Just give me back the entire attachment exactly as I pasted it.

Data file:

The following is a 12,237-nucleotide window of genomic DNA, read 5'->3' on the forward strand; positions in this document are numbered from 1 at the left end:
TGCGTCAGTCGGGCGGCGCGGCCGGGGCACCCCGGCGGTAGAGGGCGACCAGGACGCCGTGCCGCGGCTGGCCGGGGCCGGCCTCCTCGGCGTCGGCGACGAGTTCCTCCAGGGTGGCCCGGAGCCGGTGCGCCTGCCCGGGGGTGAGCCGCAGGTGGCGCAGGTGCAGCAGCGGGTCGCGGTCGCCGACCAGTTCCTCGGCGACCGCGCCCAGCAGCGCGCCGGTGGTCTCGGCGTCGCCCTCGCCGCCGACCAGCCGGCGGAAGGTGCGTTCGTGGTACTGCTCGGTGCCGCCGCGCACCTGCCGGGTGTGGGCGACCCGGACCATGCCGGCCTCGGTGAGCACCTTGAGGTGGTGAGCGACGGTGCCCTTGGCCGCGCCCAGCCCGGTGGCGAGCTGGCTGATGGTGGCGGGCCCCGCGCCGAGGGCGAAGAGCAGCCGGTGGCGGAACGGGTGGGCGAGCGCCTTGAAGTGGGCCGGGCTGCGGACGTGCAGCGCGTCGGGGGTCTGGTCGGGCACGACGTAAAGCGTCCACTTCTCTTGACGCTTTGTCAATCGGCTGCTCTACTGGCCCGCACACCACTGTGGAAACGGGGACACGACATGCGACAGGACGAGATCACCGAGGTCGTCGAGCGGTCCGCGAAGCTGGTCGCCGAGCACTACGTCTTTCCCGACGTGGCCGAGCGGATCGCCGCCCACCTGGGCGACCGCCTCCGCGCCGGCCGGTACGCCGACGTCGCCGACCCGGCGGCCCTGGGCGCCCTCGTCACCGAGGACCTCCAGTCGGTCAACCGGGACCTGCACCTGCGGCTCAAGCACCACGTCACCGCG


The following is a 12,237-nucleotide window of genomic DNA, read 5'->3' on the forward strand; positions in this document are numbered from 1 at the left end:
TGCGTCAGTCGGGCGGCGCGGCCGGGGCACCCCGGCGGTAGAGGGCGACCAGGACGCCGTGCCGCGGCTGGCCGGGGCCGGCCTCCTCGGCGTCGGCGACGAGTTCCTCCAGGGTGGCCCGGAGCCGGTGCGCCTGCCCGGGGGTGAGCCGCAGGTGGCGCAGGTGCAGCAGCGGGTCGCGGTCGCCGACCAGTTCCTCGGCGACCGCGCCCAGCAGCGCGCCGGTGGTCTCGGCGTCGCCCTCGCCGCCGACCAGCCGGCGGAAGGTGCGTTCGTGGTACTGCTCGGTGCCGCCGCGCACCTGCCGGGTGTGGGCGACCCGGACCATGCCGGCCTCGGTGAGCACCTTGAGGTGGTGAGCGACGGTGCCCTTGGCCGCGCCCAGCCCGGTGGCGAGCTGGCTGATGGTGGCGGGCCCCGCGCCGAGGGCGAAGAGCAGCCGGTGGCGGAACGGGTGGGCGAGCGCCTTGAAGTGGGCCGGGCTGCGGACGTGCAGCGCGTCGGGGGTCTGGTCGGGCACGACGTAAAGCGTCCACTTCTCTTGACGCTTTGTCAATCGGCTGCTCTACTGGCCCGCACACCACTGTGGAAACGGGGACACGACATGCGACAGGACGAGATCACCGAGGTCGTCGAGCGGTCCGCGAAGCTGGTCGCCGAGCACTACGTCTTTCCCGACGTGGCCGAGCGGATCGCCGCCCACCTGGGCGACCGCCTCCGCGCCGGCCGGTACGCCGACGTCGCCGACCCGGCGGCCCTGGGCGCCCTCGTCACCGAGGACCTCCAGTCGGTCAACCGGGACCTGCACCTGCGGCTCAAGCACCACGTCACCGCG